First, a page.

Researchers have found a way to create wearable patches than can sense harmful ultraviolet radiation and toxic gases.
In a study published in the journal Small, researchers from RMIT University detailed how they made skin patches that are discreet enough to be worn or incorporated into clothing in order to detect UV radiation and dangerous gases wherever an individual goes. Given how the patches work, they are seen to be of great use in industrial applications where detecting toxic gases can be a matter of life and death.
"Hydrogen leaks can lead to explosions as happened with the Hindenburg disaster and nitrogen dioxide is a major contributor," explained Dr. Madhu Bhaskaran, the project's leader and co-leader for the Functional Materials and Microsystems Research Group at RMIT.
Bhaskaran added that the ability to monitor dangerous gases in coal-fired power stations and production facilities offers early warnings for explosions while detecting nitrogen dioxide can be used to keep track of pollution levels in major cities.
Detecting harmful UV radiation, on the other hand, is beneficial because it warns people of exposure levels that can trigger melanoma.
The smart skin that the RMIT researchers developed functions a lot like a nicotine patch, worn on the skin. In the future, researchers may be able to hook up the sensor-filled patches to electronic devices to provide continuous monitoring of UV levels and harmful gases.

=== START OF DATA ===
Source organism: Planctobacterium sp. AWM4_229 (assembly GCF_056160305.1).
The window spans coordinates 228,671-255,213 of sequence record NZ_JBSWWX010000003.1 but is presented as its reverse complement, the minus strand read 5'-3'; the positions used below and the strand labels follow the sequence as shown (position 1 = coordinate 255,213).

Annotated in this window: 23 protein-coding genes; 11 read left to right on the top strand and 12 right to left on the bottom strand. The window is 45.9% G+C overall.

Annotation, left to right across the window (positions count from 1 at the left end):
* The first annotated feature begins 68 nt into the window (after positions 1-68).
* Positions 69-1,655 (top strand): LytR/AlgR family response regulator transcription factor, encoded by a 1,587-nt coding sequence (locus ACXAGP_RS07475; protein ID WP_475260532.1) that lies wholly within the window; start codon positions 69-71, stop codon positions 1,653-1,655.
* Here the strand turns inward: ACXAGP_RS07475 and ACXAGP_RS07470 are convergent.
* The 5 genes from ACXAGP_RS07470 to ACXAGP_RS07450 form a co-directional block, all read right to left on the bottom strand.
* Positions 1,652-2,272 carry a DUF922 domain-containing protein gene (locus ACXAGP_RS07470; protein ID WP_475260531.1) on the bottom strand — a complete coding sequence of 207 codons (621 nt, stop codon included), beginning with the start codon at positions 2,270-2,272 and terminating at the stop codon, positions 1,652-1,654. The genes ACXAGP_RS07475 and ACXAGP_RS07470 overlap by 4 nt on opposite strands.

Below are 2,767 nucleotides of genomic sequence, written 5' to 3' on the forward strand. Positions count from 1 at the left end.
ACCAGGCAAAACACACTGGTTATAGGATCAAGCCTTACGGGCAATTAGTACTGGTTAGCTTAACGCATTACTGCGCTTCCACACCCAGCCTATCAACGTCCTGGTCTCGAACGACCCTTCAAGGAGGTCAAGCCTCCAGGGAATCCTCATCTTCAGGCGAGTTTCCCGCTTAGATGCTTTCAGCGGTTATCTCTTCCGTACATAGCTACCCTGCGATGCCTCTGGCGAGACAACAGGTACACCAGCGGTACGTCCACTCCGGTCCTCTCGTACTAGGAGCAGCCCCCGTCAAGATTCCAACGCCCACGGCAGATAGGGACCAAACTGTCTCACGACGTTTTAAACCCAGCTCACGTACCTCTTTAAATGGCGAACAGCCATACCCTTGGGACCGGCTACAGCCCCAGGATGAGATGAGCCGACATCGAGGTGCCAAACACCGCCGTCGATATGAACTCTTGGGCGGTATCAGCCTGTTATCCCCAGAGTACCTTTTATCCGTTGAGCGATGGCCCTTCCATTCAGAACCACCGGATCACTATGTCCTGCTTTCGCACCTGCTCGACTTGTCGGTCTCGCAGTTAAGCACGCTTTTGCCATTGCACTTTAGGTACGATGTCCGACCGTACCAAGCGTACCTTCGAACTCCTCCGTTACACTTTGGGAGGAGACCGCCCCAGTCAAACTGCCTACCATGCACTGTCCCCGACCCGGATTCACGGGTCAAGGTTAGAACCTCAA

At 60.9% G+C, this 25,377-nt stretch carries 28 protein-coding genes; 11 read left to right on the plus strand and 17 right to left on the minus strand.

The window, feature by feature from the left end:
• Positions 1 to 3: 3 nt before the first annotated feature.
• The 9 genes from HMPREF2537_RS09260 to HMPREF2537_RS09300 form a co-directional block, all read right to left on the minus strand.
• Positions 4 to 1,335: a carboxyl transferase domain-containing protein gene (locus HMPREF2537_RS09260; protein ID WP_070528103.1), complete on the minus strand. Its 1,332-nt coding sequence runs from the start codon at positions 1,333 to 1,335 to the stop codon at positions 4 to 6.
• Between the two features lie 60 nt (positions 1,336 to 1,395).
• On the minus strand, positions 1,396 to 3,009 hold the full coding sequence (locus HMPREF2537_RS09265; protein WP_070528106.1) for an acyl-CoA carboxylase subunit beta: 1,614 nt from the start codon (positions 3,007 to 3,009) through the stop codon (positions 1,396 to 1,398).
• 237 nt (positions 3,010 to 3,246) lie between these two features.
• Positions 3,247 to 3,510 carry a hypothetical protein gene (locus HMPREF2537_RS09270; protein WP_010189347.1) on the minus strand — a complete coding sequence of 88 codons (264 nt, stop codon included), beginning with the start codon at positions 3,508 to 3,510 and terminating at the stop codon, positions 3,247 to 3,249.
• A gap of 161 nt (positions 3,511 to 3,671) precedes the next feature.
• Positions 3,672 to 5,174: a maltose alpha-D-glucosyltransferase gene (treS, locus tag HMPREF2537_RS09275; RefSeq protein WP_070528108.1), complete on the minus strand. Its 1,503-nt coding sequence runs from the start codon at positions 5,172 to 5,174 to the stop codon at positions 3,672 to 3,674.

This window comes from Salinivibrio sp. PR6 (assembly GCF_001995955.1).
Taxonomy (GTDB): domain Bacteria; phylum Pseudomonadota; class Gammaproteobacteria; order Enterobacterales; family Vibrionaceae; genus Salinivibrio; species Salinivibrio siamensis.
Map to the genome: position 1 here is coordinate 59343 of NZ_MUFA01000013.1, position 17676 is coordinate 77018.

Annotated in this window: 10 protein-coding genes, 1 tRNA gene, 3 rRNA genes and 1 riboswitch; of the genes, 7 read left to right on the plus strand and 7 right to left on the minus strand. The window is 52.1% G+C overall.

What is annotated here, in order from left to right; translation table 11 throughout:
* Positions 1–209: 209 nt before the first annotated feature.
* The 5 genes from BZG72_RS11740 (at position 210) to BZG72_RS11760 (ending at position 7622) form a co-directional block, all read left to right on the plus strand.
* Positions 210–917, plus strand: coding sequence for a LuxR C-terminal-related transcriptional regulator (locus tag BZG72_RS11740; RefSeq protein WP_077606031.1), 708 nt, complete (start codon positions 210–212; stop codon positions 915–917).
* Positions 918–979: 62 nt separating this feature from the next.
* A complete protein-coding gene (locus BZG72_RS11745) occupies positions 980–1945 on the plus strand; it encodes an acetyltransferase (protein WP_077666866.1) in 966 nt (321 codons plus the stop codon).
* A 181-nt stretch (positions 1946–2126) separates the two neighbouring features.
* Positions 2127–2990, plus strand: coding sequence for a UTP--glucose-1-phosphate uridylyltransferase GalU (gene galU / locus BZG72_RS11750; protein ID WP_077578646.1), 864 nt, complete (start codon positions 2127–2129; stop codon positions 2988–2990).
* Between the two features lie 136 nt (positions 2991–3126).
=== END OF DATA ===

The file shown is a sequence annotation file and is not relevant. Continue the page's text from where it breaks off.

"The ability to operate electronic devices under various mechanically stressed states can provide a set of unique functionalities that are beyond the capabilities of conventional rigid electronics," said the researchers.
To detect levels of UV radiation, the researchers turned to zinc oxide, a fine powder commonly used as an ingredient in sunscreens. A sensing material was then formed out of a layer of zinc oxide made up of very thin coatings more than a hundred times thinner than one sheet of paper.
The zinc oxide layer was formed in such a way that it features micro tectonics, a plate-like structure wherein plates slide over each other, much like how geological plates act, imparting high sensitivity as well as the ability for devices to flex and bend.
Although highly useful, the sensors are cheap to produce and highly durable, increasing the smart skin's chances of being used every day.
Sharath Sriram, Hussein Nili, Sumeet Walia, Eike Zeller and Philipp Gutruf also contributed to the study.
Photo: Reilly Butler | Flickr